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The Moo News

Newsletter of Penn Dutch Cow Care                                               November 2000

Last month I didn’t have time to write and instead sent along some information that came my way. Wow what a mistake. I received some calls questioning the information. Let me say here that the main point was to simply show that feeding bad milk to calves can injure their health. Yes, Johne’s disease, Salmonella, Coliform and Staph milk is bad for calves to consume. That was the point. That’s all.

Anyhow…I wanted to share some things I learned at the meeting I attended in Connecticut. And since I don’t see all of you every month, this is the best way. First, there are some very promising botanical medicines from the Peruvian part of the Amazon rainforest that are becoming commercially available. One, Sangre de Grado, has been shown to reduce skin inflammation, stinging and pain. It is an ointment and perhaps could be used on hot and hard quarters. Another, Una de Gato, has been shown to decrease intestinal inflammation, especially in chickens suffering from coccidia. Another is called Maca, and it has been shown to increase conception and live births in females. In pigs, Echinacea, fed at 3% of the ration, was shown to enhance overall gain in the week 0-5 nursery period. All these findings were scientifically proven and statistically significant (not just testimonials). I would like to try to adapt these findings to dairy cows if you will let me.

Speaking of alternative treatments, some of you have allowed me to practice “needling” your cows with acupuncture needles and electrical stimulation or vitamin B12 injections. The results are becoming very encouraging, especially with various musculo-skeletal problems, cystic ovaries and slow rumen activity.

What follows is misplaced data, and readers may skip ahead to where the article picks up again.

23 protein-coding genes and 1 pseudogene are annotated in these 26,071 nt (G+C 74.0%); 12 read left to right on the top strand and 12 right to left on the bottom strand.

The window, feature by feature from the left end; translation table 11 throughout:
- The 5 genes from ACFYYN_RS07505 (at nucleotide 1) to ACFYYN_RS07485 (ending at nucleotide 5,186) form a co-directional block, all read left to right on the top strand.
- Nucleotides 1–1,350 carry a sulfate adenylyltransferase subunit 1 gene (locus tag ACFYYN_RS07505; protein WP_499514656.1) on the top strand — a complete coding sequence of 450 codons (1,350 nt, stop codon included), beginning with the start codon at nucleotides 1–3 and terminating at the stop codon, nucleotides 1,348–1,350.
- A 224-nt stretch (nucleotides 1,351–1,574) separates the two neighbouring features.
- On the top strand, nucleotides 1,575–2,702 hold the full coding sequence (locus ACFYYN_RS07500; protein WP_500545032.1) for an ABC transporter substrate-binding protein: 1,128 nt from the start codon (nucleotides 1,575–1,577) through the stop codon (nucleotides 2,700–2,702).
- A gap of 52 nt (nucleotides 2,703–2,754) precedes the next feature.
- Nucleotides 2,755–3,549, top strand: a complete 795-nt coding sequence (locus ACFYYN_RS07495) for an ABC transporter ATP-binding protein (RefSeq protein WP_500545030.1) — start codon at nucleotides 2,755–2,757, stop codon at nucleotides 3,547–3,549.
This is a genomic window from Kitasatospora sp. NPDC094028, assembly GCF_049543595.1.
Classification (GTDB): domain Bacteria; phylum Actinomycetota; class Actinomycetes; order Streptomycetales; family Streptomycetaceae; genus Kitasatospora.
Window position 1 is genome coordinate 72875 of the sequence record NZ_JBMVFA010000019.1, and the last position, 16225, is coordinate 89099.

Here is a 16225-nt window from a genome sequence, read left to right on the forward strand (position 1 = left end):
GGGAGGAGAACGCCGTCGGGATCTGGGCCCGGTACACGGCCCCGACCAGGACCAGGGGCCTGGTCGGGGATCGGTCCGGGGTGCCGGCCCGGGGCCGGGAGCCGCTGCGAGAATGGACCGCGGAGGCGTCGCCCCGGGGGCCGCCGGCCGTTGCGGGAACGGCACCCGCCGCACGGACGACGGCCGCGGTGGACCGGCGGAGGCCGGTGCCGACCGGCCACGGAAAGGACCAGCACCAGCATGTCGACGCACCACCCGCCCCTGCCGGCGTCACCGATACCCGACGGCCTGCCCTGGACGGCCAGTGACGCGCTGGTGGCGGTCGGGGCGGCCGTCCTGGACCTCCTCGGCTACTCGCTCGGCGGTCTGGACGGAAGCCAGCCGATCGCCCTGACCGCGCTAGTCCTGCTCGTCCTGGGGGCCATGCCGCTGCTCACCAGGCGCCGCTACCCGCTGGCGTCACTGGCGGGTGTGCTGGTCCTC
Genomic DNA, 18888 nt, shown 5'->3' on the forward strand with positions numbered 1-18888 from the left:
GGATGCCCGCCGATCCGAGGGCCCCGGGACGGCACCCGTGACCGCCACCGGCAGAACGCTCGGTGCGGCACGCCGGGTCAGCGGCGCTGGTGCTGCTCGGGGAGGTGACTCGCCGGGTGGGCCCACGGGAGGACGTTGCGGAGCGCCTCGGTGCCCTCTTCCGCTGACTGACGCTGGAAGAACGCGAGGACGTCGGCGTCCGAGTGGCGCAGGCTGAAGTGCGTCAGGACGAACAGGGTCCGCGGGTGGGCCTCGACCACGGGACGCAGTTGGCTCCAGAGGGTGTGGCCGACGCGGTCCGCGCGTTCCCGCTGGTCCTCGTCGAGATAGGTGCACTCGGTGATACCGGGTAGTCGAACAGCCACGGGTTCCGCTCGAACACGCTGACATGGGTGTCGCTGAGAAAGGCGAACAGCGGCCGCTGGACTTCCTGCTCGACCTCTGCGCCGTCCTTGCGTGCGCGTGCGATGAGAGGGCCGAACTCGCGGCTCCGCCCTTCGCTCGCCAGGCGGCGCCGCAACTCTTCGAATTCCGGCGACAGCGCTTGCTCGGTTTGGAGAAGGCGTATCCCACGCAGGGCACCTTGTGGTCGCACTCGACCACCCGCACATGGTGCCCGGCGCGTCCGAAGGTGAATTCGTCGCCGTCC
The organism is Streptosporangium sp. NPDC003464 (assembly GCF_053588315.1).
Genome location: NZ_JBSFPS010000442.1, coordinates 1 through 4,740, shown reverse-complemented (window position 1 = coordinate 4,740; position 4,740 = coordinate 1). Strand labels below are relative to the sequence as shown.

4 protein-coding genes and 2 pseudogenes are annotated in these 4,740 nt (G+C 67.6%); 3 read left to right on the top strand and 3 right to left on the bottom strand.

In another area, I have ordered an herbal based medicine from China that I plan to try as an infusion on certain mastitis cows. I have read the clinical trials and am hoping that the results will be as good here locally. Some U.S. vets in the mid-west have already tried it on some tough mastitis cases with success.

I am very grateful that you let me try out new non-antibiotic and non-hormonal techniques on your cows. But remember, depending on the severity of the illness, standard medical options still may be preferable for the well-being of your cow. It’s really a case by case call on both your and my part.


Practical tip: Feed 2oz. vinegar twice daily for 2 weeks before freshening to your dry cows. Either directly in mouth or on silage. This is the natural equivalent to anionic salts and is cheap. I’ve had farmers tell me this has reduced milk fevers to almost zero.


Note: Using an acupuncture point, Becky and I can vaccinate roughly 40 cows in 12-15 minutes. If you’ve wanted to vaccinate and never find the time, we can do it for you. This method does not give any abscesses and milk drop has not been reported.

For Bovinity Health, information on functional alternatives to antibiotics see:

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